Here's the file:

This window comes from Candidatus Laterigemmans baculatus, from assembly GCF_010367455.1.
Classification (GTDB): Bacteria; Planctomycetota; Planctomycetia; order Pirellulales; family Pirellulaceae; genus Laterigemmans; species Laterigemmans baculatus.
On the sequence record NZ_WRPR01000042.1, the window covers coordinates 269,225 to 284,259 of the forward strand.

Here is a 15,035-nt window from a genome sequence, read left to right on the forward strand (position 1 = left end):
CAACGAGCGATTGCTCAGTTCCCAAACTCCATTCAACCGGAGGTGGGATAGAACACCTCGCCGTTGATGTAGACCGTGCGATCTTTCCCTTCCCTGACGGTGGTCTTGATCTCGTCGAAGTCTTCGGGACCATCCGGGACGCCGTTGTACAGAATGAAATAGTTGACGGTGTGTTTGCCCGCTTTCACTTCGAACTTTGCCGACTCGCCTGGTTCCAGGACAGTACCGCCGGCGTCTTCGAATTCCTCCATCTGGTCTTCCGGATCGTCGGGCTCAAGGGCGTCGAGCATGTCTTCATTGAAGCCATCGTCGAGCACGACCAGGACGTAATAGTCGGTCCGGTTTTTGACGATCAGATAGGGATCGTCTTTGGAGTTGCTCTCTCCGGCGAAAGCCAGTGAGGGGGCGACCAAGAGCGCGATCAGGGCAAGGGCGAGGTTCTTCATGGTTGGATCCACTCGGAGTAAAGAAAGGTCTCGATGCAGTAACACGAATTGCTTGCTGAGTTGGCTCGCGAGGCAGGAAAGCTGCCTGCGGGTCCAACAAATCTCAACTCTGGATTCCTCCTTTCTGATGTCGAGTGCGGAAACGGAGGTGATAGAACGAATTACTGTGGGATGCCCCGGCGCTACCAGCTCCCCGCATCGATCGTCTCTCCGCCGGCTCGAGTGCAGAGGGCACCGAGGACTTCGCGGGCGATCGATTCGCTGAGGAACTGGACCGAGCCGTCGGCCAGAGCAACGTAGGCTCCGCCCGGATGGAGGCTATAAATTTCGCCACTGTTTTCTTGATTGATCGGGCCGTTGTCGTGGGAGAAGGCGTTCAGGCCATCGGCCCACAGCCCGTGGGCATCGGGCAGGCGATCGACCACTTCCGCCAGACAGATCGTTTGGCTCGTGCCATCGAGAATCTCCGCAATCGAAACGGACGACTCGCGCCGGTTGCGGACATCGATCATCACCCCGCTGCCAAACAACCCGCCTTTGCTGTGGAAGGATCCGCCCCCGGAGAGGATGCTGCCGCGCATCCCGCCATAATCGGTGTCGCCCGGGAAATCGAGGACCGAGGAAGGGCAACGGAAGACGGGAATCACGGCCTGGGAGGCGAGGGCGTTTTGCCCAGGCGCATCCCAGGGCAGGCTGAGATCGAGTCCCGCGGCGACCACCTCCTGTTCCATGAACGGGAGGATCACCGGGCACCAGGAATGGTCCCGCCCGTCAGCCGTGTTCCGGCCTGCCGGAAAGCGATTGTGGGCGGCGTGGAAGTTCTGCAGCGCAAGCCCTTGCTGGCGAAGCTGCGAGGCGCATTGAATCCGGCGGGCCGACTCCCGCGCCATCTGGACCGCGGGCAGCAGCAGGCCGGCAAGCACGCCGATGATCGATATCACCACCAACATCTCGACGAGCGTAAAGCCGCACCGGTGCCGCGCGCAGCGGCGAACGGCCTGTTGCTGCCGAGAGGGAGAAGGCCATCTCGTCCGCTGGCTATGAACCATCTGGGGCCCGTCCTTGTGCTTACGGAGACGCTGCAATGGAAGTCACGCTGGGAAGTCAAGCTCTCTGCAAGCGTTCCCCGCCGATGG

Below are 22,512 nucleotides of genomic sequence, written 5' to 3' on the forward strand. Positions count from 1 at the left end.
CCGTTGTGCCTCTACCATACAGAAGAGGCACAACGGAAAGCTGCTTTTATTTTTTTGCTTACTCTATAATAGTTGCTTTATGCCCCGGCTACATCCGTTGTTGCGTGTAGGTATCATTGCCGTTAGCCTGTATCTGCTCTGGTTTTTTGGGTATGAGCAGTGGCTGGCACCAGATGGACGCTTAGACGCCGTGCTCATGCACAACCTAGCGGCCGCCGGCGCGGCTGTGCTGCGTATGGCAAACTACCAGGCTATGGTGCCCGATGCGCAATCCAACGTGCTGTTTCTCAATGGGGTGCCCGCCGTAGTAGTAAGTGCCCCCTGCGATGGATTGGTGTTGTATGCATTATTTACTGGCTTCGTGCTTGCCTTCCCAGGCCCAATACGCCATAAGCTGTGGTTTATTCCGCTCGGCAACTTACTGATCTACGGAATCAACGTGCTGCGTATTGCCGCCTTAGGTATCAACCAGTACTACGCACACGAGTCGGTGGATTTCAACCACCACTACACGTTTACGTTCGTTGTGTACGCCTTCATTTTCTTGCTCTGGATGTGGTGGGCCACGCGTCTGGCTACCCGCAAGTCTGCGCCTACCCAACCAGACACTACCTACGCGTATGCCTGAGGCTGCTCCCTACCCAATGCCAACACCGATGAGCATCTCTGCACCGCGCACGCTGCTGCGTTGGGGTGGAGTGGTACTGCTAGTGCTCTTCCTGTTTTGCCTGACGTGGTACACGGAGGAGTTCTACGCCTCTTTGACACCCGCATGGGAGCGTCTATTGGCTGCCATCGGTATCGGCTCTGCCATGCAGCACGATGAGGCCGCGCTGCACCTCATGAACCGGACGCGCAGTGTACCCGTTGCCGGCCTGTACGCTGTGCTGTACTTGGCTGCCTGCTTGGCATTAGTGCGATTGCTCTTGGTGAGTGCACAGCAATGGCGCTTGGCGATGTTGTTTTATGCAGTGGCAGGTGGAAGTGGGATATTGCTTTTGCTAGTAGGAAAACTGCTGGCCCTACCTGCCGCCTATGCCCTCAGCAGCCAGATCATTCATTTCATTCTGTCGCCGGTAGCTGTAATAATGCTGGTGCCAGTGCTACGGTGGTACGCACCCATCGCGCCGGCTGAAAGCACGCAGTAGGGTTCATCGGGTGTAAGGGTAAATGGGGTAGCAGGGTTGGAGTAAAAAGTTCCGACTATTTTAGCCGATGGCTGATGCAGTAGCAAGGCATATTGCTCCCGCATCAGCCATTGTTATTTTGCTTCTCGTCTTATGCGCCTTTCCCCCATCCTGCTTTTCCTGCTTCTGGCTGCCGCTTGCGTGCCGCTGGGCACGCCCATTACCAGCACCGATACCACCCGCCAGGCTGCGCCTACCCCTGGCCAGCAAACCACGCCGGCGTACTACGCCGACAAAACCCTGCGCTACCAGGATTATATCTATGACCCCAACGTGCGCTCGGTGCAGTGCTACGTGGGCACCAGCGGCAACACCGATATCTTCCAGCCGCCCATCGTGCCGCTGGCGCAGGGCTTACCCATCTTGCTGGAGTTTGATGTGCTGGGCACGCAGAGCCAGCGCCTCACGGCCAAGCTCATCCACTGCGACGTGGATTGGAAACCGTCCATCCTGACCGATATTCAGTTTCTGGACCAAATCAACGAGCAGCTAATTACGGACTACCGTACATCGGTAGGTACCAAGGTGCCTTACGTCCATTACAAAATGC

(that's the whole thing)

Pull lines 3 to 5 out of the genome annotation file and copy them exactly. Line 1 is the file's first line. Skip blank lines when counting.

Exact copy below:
On the sequence record NZ_WRPR01000042.1, the window covers coordinates 269,225 to 284,259 of the forward strand.

Here is a 15,035-nt window from a genome sequence, read left to right on the forward strand (position 1 = left end):
CAACGAGCGATTGCTCAGTTCCCAAACTCCATTCAACCGGAGGTGGGATAGAACACCTCGCCGTTGATGTAGACCGTGCGATCTTTCCCTTCCCTGACGGTGGTCTTGATCTCGTCGAAGTCTTCGGGACCATCCGGGACGCCGTTGTACAGAATGAAATAGTTGACGGTGTGTTTGCCCGCTTTCACTTCGAACTTTGCCGACTCGCCTGGTTCCAGGACAGTACCGCCGGCGTCTTCGAATTCCTCCATCTGGTCTTCCGGATCGTCGGGCTCAAGGGCGTCGAGCATGTCTTCATTGAAGCCATCGTCGAGCACGACCAGGACGTAATAGTCGGTCCGGTTTTTGACGATCAGATAGGGATCGTCTTTGGAGTTGCTCTCTCCGGCGAAAGCCAGTGAGGGGGCGACCAAGAGCGCGATCAGGGCAAGGGCGAGGTTCTTCATGGTTGGATCCACTCGGAGTAAAGAAAGGTCTCGATGCAGTAACACGAATTGCTTGCTGAGTTGGCTCGCGAGGCAGGAAAGCTGCCTGCGGGTCCAACAAATCTCAACTCTGGATTCCTCCTTTCTGATGTCGAGTGCGGAAACGGAGGTGATAGAACGAATTACTGTGGGATGCCCCGGCGCTACCAGCTCCCCGCATCGATCGTCTCTCCGCCGGCTCGAGTGCAGAGGGCACCGAGGACTTCGCGGGCGATCGATTCGCTGAGGAACTGGACCGAGCCGTCGGCCAGAGCAACGTAGGCTCCGCCCGGATGGAGGCTATAAATTTCGCCACTGTTTTCTTGATTGATCGGGCCGTTGTCGTGGGAGAAGGCGTTCAGGCCATCGGCCCACAGCCCGTGGGCATCGGGCAGGCGATCGACCACTTCCGCCAGACAGATCGTTTGGCTCGTGCCATCGAGAATCTCCGCAATCGAAACGGACGACTCGCGCCGGTTGCGGACATCGATCATCACCCCGCTGCCAAACAACCCGCCTTTGCTGTGGAAGGATCCGCCCCCGGAGAGGATGCTGCCGCGCATCCCGCCATAATCGGTGTCGCCCGGGAAATCGAGGACCGAGGAAGGGCAACGGAAGACGGGAATCACGGCCTGGGAGGCGAGGGCGTTTTGCCCAGGCGCATCCCAGGGCAGGCTGAGATCGAGTCCCGCGGCGACCACCTCCTGTTCCATGAACGGGAGGATCACCGGGCACCAGGAATGGTCCCGCCCGTCAGCCGTGTTCCGGCCTGCCGGAAAGCGATTGTGGGCGGCGTGGAAGTTCTGCAGCGCAAGCCCTTGCTGGCGAAGCTGCGAGGCGCATTGAATCCGGCGGGCCGACTCCCGCGCCATCTGGACCGCGGGCAGCAGCAGGCCGGCAAGCACGCCGATGATCGATATCACCACCAACATCTCGACGAGCGTAAAGCCGCACCGGTGCCGCGCGCAGCGGCGAACGGCCTGTTGCTGCCGAGAGGGAGAAGGCCATCTCGTCCGCTGGCTATGAACCATCTGGGGCCCGTCCTTGTGCTTACGGAGACGCTGCAATGGAAGTCACGCTGGGAAGTCAAGCTCTCTGCAAGCGTTCCCCGCCGATGG